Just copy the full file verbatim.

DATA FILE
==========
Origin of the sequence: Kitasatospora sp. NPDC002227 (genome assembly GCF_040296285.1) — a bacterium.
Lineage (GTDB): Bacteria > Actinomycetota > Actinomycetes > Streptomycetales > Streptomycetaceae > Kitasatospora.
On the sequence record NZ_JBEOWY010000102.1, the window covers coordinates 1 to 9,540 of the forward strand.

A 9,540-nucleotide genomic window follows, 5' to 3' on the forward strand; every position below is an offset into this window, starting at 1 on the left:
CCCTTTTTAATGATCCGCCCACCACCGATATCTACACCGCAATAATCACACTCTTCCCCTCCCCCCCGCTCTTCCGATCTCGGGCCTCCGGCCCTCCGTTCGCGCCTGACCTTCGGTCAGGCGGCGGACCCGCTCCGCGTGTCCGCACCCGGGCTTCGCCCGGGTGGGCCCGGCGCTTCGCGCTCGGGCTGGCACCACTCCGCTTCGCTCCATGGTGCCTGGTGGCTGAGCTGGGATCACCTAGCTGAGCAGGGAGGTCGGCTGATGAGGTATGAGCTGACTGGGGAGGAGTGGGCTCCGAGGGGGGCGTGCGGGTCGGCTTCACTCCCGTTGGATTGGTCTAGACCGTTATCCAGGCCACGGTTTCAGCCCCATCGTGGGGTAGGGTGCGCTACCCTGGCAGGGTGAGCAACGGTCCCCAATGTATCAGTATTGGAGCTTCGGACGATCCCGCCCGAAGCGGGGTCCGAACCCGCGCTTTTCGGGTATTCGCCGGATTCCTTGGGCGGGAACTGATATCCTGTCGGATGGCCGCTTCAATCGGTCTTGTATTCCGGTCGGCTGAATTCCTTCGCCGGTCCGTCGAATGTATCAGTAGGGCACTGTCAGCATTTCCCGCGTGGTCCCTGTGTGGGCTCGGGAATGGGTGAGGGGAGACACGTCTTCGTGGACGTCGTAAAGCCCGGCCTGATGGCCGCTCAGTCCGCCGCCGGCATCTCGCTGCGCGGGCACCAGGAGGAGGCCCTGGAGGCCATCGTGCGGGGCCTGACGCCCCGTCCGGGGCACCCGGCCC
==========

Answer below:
Origin of the sequence: Kitasatospora sp. NPDC002227 (genome assembly GCF_040296285.1) — a bacterium.
Lineage (GTDB): Bacteria > Actinomycetota > Actinomycetes > Streptomycetales > Streptomycetaceae > Kitasatospora.
On the sequence record NZ_JBEOWY010000102.1, the window covers coordinates 1 to 9,540 of the forward strand.

A 9,540-nucleotide genomic window follows, 5' to 3' on the forward strand; every position below is an offset into this window, starting at 1 on the left:
CCCTTTTTAATGATCCGCCCACCACCGATATCTACACCGCAATAATCACACTCTTCCCCTCCCCCCCGCTCTTCCGATCTCGGGCCTCCGGCCCTCCGTTCGCGCCTGACCTTCGGTCAGGCGGCGGACCCGCTCCGCGTGTCCGCACCCGGGCTTCGCCCGGGTGGGCCCGGCGCTTCGCGCTCGGGCTGGCACCACTCCGCTTCGCTCCATGGTGCCTGGTGGCTGAGCTGGGATCACCTAGCTGAGCAGGGAGGTCGGCTGATGAGGTATGAGCTGACTGGGGAGGAGTGGGCTCCGAGGGGGGCGTGCGGGTCGGCTTCACTCCCGTTGGATTGGTCTAGACCGTTATCCAGGCCACGGTTTCAGCCCCATCGTGGGGTAGGGTGCGCTACCCTGGCAGGGTGAGCAACGGTCCCCAATGTATCAGTATTGGAGCTTCGGACGATCCCGCCCGAAGCGGGGTCCGAACCCGCGCTTTTCGGGTATTCGCCGGATTCCTTGGGCGGGAACTGATATCCTGTCGGATGGCCGCTTCAATCGGTCTTGTATTCCGGTCGGCTGAATTCCTTCGCCGGTCCGTCGAATGTATCAGTAGGGCACTGTCAGCATTTCCCGCGTGGTCCCTGTGTGGGCTCGGGAATGGGTGAGGGGAGACACGTCTTCGTGGACGTCGTAAAGCCCGGCCTGATGGCCGCTCAGTCCGCCGCCGGCATCTCGCTGCGCGGGCACCAGGAGGAGGCCCTGGAGGCCATCGTGCGGGGCCTGACGCCCCGTCCGGGGCACCCGGCCC